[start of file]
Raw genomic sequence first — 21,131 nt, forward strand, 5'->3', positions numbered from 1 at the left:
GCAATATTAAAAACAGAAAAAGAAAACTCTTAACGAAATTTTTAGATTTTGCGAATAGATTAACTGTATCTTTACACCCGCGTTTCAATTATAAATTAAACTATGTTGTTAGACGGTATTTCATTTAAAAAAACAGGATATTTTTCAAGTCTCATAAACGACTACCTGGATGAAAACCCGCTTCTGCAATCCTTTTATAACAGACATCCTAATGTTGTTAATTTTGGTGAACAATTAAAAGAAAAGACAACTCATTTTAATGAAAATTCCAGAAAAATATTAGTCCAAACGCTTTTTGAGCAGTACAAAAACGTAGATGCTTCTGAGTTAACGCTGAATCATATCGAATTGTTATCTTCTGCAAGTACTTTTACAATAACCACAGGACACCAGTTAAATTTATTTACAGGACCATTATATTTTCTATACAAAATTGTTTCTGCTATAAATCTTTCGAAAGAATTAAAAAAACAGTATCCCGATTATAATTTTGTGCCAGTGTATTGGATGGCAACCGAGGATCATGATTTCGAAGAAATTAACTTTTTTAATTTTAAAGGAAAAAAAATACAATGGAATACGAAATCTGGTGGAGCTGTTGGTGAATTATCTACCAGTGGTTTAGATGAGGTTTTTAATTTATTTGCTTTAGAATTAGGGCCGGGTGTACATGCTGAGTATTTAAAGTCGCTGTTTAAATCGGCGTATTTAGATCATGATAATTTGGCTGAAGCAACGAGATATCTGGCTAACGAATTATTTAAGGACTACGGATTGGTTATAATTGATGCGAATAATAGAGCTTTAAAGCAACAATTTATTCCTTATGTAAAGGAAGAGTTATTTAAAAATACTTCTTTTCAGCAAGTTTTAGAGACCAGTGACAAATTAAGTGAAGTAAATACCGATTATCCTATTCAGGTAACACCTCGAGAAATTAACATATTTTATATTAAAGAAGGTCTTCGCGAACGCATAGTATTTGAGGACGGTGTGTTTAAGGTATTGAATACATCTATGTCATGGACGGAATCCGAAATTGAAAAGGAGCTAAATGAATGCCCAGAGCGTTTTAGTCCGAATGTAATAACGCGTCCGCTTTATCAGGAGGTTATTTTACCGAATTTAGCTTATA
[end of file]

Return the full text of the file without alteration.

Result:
Raw genomic sequence first — 21,131 nt, forward strand, 5'->3', positions numbered from 1 at the left:
GCAATATTAAAAACAGAAAAAGAAAACTCTTAACGAAATTTTTAGATTTTGCGAATAGATTAACTGTATCTTTACACCCGCGTTTCAATTATAAATTAAACTATGTTGTTAGACGGTATTTCATTTAAAAAAACAGGATATTTTTCAAGTCTCATAAACGACTACCTGGATGAAAACCCGCTTCTGCAATCCTTTTATAACAGACATCCTAATGTTGTTAATTTTGGTGAACAATTAAAAGAAAAGACAACTCATTTTAATGAAAATTCCAGAAAAATATTAGTCCAAACGCTTTTTGAGCAGTACAAAAACGTAGATGCTTCTGAGTTAACGCTGAATCATATCGAATTGTTATCTTCTGCAAGTACTTTTACAATAACCACAGGACACCAGTTAAATTTATTTACAGGACCATTATATTTTCTATACAAAATTGTTTCTGCTATAAATCTTTCGAAAGAATTAAAAAAACAGTATCCCGATTATAATTTTGTGCCAGTGTATTGGATGGCAACCGAGGATCATGATTTCGAAGAAATTAACTTTTTTAATTTTAAAGGAAAAAAAATACAATGGAATACGAAATCTGGTGGAGCTGTTGGTGAATTATCTACCAGTGGTTTAGATGAGGTTTTTAATTTATTTGCTTTAGAATTAGGGCCGGGTGTACATGCTGAGTATTTAAAGTCGCTGTTTAAATCGGCGTATTTAGATCATGATAATTTGGCTGAAGCAACGAGATATCTGGCTAACGAATTATTTAAGGACTACGGATTGGTTATAATTGATGCGAATAATAGAGCTTTAAAGCAACAATTTATTCCTTATGTAAAGGAAGAGTTATTTAAAAATACTTCTTTTCAGCAAGTTTTAGAGACCAGTGACAAATTAAGTGAAGTAAATACCGATTATCCTATTCAGGTAACACCTCGAGAAATTAACATATTTTATATTAAAGAAGGTCTTCGCGAACGCATAGTATTTGAGGACGGTGTGTTTAAGGTATTGAATACATCTATGTCATGGACGGAATCCGAAATTGAAAAGGAGCTAAATGAATGCCCAGAGCGTTTTAGTCCGAATGTAATAACGCGTCCGCTTTATCAGGAGGTTATTTTACCGAATTTAGCTTATA